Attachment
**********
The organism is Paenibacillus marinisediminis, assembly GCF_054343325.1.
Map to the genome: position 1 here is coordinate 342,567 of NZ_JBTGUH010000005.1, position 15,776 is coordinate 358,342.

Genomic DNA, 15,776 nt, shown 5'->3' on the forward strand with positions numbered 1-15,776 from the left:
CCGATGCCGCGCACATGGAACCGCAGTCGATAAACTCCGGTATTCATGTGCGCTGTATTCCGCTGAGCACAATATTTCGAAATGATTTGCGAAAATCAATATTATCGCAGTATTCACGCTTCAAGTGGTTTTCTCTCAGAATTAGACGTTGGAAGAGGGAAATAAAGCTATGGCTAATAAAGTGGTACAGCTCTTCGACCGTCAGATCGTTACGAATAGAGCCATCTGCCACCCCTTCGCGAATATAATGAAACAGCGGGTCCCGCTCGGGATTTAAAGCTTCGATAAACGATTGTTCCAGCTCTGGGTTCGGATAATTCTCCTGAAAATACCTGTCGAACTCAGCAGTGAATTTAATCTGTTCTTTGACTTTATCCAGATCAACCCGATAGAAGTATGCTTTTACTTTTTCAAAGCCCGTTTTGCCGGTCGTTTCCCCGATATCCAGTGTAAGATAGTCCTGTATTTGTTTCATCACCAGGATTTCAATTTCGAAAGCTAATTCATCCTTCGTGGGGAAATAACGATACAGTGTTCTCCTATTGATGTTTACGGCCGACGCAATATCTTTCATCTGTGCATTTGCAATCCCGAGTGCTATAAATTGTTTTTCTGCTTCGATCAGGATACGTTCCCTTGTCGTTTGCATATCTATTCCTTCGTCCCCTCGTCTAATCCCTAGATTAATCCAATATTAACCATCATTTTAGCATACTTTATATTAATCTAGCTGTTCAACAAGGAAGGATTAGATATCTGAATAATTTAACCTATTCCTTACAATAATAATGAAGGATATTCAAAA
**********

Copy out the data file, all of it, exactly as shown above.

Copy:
The organism is Paenibacillus marinisediminis, assembly GCF_054343325.1.
Map to the genome: position 1 here is coordinate 342,567 of NZ_JBTGUH010000005.1, position 15,776 is coordinate 358,342.

Genomic DNA, 15,776 nt, shown 5'->3' on the forward strand with positions numbered 1-15,776 from the left:
CCGATGCCGCGCACATGGAACCGCAGTCGATAAACTCCGGTATTCATGTGCGCTGTATTCCGCTGAGCACAATATTTCGAAATGATTTGCGAAAATCAATATTATCGCAGTATTCACGCTTCAAGTGGTTTTCTCTCAGAATTAGACGTTGGAAGAGGGAAATAAAGCTATGGCTAATAAAGTGGTACAGCTCTTCGACCGTCAGATCGTTACGAATAGAGCCATCTGCCACCCCTTCGCGAATATAATGAAACAGCGGGTCCCGCTCGGGATTTAAAGCTTCGATAAACGATTGTTCCAGCTCTGGGTTCGGATAATTCTCCTGAAAATACCTGTCGAACTCAGCAGTGAATTTAATCTGTTCTTTGACTTTATCCAGATCAACCCGATAGAAGTATGCTTTTACTTTTTCAAAGCCCGTTTTGCCGGTCGTTTCCCCGATATCCAGTGTAAGATAGTCCTGTATTTGTTTCATCACCAGGATTTCAATTTCGAAAGCTAATTCATCCTTCGTGGGGAAATAACGATACAGTGTTCTCCTATTGATGTTTACGGCCGACGCAATATCTTTCATCTGTGCATTTGCAATCCCGAGTGCTATAAATTGTTTTTCTGCTTCGATCAGGATACGTTCCCTTGTCGTTTGCATATCTATTCCTTCGTCCCCTCGTCTAATCCCTAGATTAATCCAATATTAACCATCATTTTAGCATACTTTATATTAATCTAGCTGTTCAACAAGGAAGGATTAGATATCTGAATAATTTAACCTATTCCTTACAATAATAATGAAGGATATTCAAAA